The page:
High Speed Rail

proposal overview

A proposal to build a $15 billion High Speed Rail (HSR) line from Dandenong to Geelong, via Melbourne, Werribee and Avalon – reducing travel times to as low as 30 minutes – has successfully advanced to Stage 2 of the bid process for the Australian Government’s Faster Rail Prospectus.

The proposed HSR will be a congestion buster for Melbourne’s east-west transport corridor, with initial modelling suggesting it will attract 24,000 passenger trips per hour in peak periods – equivalent to the vehicle capacity of a 12 lane freeway.

The proposal will also significantly improve housing affordability and employment opportunities, as distant suburbs become more connected and accessible.

The Australian-owned MegaRail consortium proposal would link Melbourne – Geelong and the Melbourne –Latrobe Valley corridor with a single HSR line, delivering cruising train speeds of 350 km/hr.

The service plan includes:

  • Geelong – Melbourne expresses for a 17 minute connection
  • Werribee – Dandenong shuttles for 9 minute Werribee – Melbourne and 10 minute Melbourne – Dandenong connections (plus 2 minute station dwell time)
  • Geelong – Dandenong all-stops services for 8 minute Geelong – Avalon and 8 minute Avalon – Werribee connections (Werribee – Dandenong as above)

The initiatives

We propose a dedicated High Speed Rail Corridor, but note that this could be alongside the existing rail corridor in places. Possible alignments are shown in the following images.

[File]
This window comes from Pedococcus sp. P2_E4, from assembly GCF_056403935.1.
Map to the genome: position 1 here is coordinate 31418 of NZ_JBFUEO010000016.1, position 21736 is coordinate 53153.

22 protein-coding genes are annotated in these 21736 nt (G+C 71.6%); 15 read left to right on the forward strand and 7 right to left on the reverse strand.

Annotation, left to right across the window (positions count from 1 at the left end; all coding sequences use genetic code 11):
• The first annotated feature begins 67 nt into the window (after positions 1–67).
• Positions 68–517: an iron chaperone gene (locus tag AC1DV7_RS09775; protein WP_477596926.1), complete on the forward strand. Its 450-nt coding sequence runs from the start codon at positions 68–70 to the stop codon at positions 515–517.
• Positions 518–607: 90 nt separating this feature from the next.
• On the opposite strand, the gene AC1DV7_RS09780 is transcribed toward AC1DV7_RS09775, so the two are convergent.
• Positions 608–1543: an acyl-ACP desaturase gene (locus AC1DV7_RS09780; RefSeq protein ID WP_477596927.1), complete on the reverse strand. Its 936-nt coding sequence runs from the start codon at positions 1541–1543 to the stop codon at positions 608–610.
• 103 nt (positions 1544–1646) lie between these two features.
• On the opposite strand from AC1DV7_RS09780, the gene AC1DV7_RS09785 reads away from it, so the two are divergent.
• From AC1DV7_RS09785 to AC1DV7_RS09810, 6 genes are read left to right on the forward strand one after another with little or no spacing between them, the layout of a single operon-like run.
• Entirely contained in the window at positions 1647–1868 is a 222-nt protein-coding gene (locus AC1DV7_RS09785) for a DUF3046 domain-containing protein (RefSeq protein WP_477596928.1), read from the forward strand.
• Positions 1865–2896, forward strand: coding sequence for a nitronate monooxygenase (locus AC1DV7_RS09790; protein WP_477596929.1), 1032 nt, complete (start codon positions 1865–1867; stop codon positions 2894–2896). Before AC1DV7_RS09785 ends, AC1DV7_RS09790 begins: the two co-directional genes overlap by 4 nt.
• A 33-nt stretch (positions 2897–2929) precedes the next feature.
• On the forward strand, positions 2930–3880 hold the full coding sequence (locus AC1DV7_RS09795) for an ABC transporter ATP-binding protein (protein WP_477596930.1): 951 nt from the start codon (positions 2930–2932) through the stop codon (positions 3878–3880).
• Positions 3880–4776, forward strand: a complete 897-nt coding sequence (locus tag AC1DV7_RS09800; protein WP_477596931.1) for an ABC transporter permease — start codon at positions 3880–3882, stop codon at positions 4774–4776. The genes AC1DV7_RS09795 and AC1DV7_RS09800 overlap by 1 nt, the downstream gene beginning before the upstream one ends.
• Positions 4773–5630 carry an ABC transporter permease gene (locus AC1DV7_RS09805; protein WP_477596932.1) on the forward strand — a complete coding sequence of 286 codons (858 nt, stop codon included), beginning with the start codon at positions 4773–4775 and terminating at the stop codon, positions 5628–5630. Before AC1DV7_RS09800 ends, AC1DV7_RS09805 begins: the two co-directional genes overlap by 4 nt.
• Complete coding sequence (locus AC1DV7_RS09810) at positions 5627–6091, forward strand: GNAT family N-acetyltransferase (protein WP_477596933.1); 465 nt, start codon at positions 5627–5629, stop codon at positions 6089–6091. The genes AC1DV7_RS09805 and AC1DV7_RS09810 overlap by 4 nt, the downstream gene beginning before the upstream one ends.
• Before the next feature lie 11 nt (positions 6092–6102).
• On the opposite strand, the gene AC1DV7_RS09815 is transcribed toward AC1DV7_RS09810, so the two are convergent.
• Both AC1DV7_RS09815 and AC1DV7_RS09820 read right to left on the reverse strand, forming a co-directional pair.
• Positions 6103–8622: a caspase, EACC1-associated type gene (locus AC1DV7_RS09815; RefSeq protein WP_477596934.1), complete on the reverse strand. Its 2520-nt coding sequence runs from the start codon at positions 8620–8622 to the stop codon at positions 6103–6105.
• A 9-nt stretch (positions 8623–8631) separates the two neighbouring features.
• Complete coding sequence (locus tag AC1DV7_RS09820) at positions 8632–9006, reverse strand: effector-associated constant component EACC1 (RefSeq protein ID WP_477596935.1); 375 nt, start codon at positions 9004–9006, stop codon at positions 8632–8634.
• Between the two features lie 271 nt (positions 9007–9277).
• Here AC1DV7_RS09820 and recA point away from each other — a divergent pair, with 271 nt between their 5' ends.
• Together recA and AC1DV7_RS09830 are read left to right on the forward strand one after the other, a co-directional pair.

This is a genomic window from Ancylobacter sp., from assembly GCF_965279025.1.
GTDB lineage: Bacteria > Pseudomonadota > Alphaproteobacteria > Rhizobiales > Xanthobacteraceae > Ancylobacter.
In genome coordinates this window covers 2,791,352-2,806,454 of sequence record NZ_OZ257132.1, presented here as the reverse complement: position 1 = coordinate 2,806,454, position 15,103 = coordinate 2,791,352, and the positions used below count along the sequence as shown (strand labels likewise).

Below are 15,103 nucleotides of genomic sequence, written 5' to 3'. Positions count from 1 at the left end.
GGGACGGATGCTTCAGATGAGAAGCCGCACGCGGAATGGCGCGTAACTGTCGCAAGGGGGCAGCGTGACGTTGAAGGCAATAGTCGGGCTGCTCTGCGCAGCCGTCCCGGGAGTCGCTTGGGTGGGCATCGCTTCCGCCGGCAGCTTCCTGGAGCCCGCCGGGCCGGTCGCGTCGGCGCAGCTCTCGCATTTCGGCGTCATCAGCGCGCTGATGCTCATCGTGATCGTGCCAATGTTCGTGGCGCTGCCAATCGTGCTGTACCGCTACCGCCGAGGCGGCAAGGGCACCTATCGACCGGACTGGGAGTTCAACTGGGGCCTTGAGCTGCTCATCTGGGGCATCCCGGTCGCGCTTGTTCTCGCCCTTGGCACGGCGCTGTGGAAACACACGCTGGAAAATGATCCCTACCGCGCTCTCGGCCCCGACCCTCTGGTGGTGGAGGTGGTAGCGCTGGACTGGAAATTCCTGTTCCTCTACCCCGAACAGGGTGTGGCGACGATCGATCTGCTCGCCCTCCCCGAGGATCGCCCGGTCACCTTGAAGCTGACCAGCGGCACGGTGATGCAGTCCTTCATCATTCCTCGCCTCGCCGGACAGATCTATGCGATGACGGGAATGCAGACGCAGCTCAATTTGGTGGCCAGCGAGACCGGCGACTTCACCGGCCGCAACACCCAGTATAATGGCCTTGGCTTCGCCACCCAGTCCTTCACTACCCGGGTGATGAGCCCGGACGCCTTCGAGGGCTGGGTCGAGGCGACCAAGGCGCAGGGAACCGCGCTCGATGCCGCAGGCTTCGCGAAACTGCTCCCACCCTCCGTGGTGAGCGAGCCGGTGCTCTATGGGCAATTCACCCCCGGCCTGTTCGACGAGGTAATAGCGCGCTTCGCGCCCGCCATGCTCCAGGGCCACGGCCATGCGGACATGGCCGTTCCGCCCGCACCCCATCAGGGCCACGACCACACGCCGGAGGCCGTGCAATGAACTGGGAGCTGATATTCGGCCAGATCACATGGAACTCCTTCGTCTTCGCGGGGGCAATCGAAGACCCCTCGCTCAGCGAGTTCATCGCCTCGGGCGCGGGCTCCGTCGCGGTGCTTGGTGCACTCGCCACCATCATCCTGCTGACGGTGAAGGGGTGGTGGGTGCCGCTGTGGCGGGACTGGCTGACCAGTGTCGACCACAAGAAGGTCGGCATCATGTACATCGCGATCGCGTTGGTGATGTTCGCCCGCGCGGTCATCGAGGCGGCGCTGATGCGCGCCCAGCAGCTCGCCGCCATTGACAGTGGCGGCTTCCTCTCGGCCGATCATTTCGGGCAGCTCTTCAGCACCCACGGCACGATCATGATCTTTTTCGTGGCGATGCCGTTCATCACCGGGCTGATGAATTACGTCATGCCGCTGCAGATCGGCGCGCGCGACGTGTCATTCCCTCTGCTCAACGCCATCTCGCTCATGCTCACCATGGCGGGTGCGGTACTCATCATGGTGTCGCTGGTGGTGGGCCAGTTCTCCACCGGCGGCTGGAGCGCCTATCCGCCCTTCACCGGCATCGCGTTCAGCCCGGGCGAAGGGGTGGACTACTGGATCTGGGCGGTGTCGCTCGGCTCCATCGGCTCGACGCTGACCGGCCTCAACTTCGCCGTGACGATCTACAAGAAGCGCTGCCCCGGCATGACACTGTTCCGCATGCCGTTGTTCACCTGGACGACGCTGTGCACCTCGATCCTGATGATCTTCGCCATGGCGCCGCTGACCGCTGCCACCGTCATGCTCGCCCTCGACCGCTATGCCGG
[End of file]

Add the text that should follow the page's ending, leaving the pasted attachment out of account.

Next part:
We believe a bored tunnel will be required between Newport and Oakleigh with a “cut and cover” station platform at Southern Cross beneath Collins Street. Surface rail should generally be possible elsewhere.

We believe 10 minute services will be required in the peaks, with 20 minute services otherwise.

High level estimate

of timeframe

This project represents a major shift in how Melbourne is planned to develop, and so cannot be simply funded and built. In the first instance it needs to be properly scoped and costed with rigorous modeling to assess benefits and develop the Business Case. This is what we are seeking Commonwealth assistance to undertake.

With a positive Business Case, the project will need to be submitted to both the Australian and Victorian Governments for their support.

With Australian and Victorian Government support for the project, it will need to be incorporated into the Victorian Planning system. This will essentially require an Environmental Effects Statement and process with subsequent Planning Scheme Amendments. With the requisite planning approvals, the project could proceed.

Timeframe wise, we believe it will take:
• 6 to 12 months to develop a rigorous business case,
• up to 12 months to achieve Government support for the project,
• 2 years to deliver the planning approvals.

That is, about 4 years until the project could be tendered for construction.

We would anticipate:
• 12 months for the development of contract documentation,
• 4 or 5 years to deliver the project, depending on funding availability.

So about 10 years before services commence, although delivery of the project in parts could see services commence a year or two earlier.